Equal (Economic) Opportunity for the Disability Community
This article is part of a continuing interview series that spotlights important views from experts in the community and economic development field.
According to the nonprofit National Disability Institute (NDI), about one in five Americans has some kind of disability. In part given the size and the anticipated growth of this segment of the population, many financial institutions and community organizations focused on asset building have teamed with NDI to develop programs and services to address the needs of the disability community. Since 2005, NDI has been working on a singular objective: to build a better economic future for all individuals with disabilities.
Emily Mitchell, senior community and economic development manager at the Atlanta Fed, spoke with NDI executive director Michael Morris about promising practices related to economic inclusion and employment that the organization has seen in cities around the country and what it anticipates as future challenges.
Emily Mitchell: Thank you for joining me today. Could you start by telling me about NDI and some specific issues on which you are focused? Also, what are the key priorities for NDI's efforts in the Southeast?
Michael Morris: Through collaboration with the Internal Revenue Service (IRS), the Federal Deposit Insurance Corporation, the U.S. Departments of Labor, Education, and Health and Human Services, and some 900 partners at a community level in more than 100 cities nationwide, NDI has promoted strategies to bring people with disabilities into the economic mainstream. Our focus is on work, saving, and asset building that create individual paths to economic stability. Through training and technical assistance, program development, and efforts to inform public policy, NDI is changing thinking and behavior of its target audience: banks, credit unions, disability-related organizations, government at all levels, and people with disabilities.
The Southeast region has the highest poverty rates in the country, so we've been particularly focused on increasing understanding and collaboration between the asset-building and the disability communities. We view the Southeast as an important region for piloting new ideas and as a living laboratory for work in education and training (for instance, a first-in-the-nation financial education pilot program for students with intellectual disabilities at the University of North Florida) or special event concepts such as NDI's asset development summits or financial fitness fairs. Asset summits bring a small group of leaders in the disability and asset-building communities together to develop a common agenda for sustainable change. These summits were pioneered in the Southeast and have been replicated in 25 cities across the country.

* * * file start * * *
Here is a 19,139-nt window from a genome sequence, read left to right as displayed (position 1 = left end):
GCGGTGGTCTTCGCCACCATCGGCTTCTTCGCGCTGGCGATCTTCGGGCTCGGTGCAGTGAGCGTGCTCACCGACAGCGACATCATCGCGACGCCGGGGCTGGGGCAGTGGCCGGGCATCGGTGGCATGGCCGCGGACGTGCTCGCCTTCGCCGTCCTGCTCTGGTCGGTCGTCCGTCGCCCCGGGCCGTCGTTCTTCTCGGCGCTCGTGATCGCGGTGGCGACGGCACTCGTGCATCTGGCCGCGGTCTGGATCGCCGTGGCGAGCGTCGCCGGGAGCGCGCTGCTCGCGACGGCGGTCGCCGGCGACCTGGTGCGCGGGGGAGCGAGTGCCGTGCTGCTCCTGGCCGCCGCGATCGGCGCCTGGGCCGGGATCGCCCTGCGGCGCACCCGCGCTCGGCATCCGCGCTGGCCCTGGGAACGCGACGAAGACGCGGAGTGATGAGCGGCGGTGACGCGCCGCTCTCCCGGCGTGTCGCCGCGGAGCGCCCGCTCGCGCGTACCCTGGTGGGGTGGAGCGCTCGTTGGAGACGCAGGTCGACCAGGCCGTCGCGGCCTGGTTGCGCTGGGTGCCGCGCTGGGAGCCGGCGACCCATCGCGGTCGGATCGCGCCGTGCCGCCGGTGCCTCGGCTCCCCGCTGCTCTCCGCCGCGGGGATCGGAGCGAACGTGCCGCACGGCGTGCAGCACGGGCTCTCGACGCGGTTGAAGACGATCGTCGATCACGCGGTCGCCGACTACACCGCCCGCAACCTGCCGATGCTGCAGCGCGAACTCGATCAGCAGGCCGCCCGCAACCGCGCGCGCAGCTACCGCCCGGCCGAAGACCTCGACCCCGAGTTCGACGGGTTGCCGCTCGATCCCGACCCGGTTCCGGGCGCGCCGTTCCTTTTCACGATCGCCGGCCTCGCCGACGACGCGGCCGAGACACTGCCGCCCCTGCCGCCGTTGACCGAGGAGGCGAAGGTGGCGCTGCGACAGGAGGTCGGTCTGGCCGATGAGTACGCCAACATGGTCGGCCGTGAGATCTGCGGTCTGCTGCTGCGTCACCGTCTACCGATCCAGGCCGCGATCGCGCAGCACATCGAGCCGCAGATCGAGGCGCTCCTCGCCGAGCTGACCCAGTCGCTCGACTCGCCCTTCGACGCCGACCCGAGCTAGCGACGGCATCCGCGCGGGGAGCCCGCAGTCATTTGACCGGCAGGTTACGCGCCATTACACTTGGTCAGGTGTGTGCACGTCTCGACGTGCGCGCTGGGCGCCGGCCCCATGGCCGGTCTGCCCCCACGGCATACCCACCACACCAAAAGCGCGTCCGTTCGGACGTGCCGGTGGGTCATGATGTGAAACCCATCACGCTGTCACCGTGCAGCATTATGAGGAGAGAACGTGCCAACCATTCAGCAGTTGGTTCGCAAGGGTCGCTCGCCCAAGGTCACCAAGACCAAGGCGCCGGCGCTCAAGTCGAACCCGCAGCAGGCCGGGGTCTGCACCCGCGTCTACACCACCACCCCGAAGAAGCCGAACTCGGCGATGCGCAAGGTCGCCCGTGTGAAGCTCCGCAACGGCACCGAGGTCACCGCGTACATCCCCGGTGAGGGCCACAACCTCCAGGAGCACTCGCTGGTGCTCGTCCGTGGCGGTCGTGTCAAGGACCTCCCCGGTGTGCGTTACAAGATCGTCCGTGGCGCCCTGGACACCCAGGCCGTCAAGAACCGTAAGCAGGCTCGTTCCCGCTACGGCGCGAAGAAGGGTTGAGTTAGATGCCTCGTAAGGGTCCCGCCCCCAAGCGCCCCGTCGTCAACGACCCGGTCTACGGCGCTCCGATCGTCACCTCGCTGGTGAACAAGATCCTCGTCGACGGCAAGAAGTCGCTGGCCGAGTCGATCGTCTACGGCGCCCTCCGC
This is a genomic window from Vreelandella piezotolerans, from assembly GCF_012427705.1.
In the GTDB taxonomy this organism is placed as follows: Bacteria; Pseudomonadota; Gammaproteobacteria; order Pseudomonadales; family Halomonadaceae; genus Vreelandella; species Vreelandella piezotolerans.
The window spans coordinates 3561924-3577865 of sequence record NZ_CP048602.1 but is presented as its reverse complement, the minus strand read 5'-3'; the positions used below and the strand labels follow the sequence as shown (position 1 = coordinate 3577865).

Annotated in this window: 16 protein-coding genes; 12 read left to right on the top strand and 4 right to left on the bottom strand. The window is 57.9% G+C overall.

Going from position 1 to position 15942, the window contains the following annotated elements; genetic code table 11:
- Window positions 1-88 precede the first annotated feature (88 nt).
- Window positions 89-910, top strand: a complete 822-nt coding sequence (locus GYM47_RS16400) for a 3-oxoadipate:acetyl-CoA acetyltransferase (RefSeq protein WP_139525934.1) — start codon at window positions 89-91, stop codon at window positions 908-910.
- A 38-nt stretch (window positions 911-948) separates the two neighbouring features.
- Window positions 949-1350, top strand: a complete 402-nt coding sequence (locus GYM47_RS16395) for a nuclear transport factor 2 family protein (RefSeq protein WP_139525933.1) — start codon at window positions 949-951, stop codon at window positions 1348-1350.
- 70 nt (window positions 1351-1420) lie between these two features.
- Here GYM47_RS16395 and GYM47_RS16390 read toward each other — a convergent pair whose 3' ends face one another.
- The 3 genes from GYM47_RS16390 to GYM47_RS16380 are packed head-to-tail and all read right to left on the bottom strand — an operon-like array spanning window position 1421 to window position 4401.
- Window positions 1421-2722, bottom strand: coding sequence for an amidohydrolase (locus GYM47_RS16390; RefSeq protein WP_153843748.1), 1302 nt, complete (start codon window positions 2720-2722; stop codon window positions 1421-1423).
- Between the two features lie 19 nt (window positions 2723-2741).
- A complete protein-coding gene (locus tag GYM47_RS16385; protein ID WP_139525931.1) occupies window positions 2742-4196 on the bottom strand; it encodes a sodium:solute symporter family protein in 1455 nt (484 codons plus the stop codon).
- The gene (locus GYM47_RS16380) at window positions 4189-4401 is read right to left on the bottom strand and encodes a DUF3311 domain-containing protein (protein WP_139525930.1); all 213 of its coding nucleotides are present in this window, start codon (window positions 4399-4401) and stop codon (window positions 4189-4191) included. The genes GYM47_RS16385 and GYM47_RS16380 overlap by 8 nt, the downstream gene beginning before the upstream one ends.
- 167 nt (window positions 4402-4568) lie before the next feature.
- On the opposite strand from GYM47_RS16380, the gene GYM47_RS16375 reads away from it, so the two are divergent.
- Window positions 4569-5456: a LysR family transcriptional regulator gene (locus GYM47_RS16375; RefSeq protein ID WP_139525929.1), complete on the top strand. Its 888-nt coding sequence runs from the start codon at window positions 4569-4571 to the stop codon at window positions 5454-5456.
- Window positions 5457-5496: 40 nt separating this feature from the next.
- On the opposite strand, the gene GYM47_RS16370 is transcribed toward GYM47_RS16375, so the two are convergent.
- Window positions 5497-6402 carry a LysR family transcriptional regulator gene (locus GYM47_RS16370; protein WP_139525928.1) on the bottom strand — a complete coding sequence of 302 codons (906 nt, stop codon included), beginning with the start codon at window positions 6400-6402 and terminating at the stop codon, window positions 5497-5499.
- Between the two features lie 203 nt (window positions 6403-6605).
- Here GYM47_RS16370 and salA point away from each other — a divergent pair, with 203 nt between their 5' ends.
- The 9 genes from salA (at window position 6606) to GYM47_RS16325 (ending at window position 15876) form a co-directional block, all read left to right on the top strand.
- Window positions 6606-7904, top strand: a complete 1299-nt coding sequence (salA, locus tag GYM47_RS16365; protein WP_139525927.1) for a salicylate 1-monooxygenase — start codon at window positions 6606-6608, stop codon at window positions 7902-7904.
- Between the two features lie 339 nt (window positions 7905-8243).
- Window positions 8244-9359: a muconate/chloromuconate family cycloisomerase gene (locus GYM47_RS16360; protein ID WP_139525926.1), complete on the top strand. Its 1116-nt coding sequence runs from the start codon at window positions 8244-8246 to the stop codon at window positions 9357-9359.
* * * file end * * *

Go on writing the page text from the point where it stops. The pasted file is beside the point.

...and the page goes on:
States throughout the Southeast have participated in NDI's national signature project, the Real Economic Impact Tour. The tour has expanded services to people with disabilities by promoting full inclusion and increasing capacities of tax coalitions and asset development groups to better serve persons with disabilities at a local, state, and national level.
Mitchell: What are some successes in overcoming barriers to effective inclusion of persons with disabilities in asset development programs? Please provide a few examples from around the country.
Morris: Let me begin by noting that NDI's approach to this work has been to encourage the design of programs, services, and products so that they are responsive to the needs and interests of all persons, which is to say that we don't advocate for separate initiatives or efforts for persons with disabilities.
In partnership with tax coalitions across the country, NDI's Real Economic Impact Tour has helped the IRS VITA program expand its engagement of people with disabilities. In the past eight years, we have helped more than 1.5 million people with disabilities access more than $1.4 billion in tax refunds as a first step in a conversation about planning for a better economic future.
In our work with the VITA program, NDI is proud of our work with the deaf tax pilot, which started in 2008. This program allows trained persons who are deaf or hard of hearing to assist other individuals who are deaf with tax preparation work, communicating via video relay using American Sign Language. Additionally, the success of this program has resulted in a “Virtual VITA” program that was piloted this year in the Tampa/St. Petersburg area with intake sites around the state of Florida. The program allows individuals to go to a satellite location using this technology. This program opens up new options for those in rural locations and for people who may lack access to public transportation.
We have also created financial education programs for students with disabilities and improved opportunities for people with disabilities to participate in IDA (individual development accounts) or matched savings programs.